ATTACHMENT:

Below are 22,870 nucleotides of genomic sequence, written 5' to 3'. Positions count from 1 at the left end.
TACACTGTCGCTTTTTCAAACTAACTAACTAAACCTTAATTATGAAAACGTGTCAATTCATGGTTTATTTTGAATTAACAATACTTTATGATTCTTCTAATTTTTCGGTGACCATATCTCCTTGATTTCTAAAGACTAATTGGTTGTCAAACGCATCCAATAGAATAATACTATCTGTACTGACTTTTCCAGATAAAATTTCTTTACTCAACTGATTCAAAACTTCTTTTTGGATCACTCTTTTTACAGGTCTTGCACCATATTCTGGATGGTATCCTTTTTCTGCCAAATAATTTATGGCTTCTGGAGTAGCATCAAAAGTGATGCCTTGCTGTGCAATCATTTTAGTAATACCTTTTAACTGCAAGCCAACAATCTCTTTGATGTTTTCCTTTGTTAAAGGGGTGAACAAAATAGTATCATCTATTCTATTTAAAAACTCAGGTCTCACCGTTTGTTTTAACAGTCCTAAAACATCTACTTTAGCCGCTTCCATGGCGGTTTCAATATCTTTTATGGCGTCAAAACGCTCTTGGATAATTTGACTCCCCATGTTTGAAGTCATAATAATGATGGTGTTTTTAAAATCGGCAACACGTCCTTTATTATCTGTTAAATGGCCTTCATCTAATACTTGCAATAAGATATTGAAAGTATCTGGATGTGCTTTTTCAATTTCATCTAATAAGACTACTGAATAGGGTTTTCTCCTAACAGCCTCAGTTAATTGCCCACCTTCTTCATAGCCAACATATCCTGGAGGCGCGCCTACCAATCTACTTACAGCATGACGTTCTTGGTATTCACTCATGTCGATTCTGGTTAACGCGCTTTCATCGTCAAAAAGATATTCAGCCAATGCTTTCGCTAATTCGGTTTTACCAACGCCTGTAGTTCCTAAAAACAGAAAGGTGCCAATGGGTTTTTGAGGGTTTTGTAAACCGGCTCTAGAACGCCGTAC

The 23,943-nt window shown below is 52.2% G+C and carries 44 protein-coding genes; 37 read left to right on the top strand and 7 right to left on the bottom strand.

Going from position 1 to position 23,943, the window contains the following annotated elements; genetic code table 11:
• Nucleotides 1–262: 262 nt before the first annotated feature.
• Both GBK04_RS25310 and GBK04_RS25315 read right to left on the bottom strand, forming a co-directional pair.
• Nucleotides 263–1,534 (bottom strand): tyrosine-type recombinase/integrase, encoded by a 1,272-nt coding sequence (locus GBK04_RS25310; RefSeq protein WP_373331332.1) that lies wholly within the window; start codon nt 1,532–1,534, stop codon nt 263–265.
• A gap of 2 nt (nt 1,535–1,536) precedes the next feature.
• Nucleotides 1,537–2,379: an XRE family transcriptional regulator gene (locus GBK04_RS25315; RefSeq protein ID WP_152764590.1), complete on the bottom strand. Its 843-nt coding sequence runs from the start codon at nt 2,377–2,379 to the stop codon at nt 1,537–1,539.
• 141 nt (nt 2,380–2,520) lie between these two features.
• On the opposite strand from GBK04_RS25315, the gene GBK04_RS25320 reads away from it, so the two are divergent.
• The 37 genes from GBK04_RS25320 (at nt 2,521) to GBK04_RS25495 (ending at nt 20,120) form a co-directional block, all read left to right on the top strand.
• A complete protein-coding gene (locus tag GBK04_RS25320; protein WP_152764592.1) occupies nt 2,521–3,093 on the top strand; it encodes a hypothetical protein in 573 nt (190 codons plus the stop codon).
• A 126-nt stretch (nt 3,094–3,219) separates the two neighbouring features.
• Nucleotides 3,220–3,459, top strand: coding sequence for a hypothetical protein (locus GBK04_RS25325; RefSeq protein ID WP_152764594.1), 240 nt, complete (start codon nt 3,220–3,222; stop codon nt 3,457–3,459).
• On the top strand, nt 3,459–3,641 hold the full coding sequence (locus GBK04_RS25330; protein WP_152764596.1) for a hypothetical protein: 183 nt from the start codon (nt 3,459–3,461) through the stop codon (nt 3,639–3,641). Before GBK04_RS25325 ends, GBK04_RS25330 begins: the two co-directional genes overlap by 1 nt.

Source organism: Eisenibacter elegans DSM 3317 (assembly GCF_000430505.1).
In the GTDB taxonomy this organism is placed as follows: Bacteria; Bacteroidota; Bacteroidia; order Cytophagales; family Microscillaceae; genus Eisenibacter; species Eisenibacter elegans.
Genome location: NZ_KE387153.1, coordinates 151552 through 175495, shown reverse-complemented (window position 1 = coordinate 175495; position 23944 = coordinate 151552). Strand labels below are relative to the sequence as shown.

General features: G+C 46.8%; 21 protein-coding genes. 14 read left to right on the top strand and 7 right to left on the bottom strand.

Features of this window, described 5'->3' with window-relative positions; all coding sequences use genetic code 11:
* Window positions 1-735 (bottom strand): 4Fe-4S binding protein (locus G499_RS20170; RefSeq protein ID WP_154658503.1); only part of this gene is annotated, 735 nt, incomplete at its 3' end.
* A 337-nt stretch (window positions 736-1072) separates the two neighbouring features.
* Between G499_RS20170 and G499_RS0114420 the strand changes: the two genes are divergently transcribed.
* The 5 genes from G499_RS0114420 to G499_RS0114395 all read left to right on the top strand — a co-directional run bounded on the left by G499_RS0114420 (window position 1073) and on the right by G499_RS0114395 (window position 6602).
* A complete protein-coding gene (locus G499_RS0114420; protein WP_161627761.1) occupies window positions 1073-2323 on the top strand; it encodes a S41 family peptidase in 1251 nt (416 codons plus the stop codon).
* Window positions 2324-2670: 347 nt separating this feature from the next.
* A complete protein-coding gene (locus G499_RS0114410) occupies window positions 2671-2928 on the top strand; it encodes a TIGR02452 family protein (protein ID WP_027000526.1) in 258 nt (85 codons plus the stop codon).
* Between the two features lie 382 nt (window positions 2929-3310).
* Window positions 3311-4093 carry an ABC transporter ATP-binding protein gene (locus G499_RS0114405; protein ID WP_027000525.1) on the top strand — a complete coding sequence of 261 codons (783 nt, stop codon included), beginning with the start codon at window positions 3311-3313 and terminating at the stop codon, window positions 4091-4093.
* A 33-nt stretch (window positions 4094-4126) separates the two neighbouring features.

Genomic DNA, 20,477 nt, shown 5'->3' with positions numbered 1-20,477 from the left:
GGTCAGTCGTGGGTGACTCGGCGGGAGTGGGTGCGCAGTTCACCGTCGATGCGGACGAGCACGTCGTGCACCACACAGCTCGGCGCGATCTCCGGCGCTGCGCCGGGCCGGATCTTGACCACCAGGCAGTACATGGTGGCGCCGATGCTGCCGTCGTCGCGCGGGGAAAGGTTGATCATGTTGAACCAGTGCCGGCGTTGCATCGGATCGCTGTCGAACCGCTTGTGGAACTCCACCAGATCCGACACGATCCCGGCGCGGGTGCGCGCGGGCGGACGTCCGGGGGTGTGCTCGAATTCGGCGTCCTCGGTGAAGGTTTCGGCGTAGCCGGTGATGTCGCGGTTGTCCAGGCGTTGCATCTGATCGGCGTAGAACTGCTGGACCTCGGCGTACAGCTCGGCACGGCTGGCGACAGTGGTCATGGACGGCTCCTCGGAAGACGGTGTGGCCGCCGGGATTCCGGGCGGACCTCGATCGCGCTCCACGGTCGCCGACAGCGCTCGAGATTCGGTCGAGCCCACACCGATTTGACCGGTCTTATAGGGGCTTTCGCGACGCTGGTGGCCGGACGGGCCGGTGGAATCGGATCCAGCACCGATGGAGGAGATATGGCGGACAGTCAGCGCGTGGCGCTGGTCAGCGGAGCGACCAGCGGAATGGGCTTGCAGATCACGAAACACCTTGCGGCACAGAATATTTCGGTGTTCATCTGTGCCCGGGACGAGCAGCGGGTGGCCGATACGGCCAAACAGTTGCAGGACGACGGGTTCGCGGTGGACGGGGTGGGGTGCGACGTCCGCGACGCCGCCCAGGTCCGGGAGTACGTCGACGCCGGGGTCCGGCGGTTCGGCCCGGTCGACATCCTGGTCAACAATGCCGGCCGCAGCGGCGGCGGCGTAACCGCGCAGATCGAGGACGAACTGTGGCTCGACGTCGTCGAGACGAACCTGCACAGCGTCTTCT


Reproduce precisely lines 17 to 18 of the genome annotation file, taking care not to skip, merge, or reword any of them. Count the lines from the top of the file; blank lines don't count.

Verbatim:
Source organism: Eisenibacter elegans DSM 3317 (assembly GCF_000430505.1).
In the GTDB taxonomy this organism is placed as follows: Bacteria; Bacteroidota; Bacteroidia; order Cytophagales; family Microscillaceae; genus Eisenibacter; species Eisenibacter elegans.